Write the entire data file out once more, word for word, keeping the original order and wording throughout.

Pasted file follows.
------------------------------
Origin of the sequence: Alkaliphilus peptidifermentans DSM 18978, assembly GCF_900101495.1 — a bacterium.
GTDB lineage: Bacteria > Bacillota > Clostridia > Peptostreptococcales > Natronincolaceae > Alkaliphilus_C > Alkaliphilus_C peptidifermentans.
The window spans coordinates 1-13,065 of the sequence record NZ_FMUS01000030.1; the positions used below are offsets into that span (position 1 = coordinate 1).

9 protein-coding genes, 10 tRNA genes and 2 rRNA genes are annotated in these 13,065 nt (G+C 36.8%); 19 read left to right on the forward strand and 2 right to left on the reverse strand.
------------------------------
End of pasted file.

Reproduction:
Origin of the sequence: Alkaliphilus peptidifermentans DSM 18978, assembly GCF_900101495.1 — a bacterium.
GTDB lineage: Bacteria > Bacillota > Clostridia > Peptostreptococcales > Natronincolaceae > Alkaliphilus_C > Alkaliphilus_C peptidifermentans.
The window spans coordinates 1-13,065 of the sequence record NZ_FMUS01000030.1; the positions used below are offsets into that span (position 1 = coordinate 1).

9 protein-coding genes, 10 tRNA genes and 2 rRNA genes are annotated in these 13,065 nt (G+C 36.8%); 19 read left to right on the forward strand and 2 right to left on the reverse strand.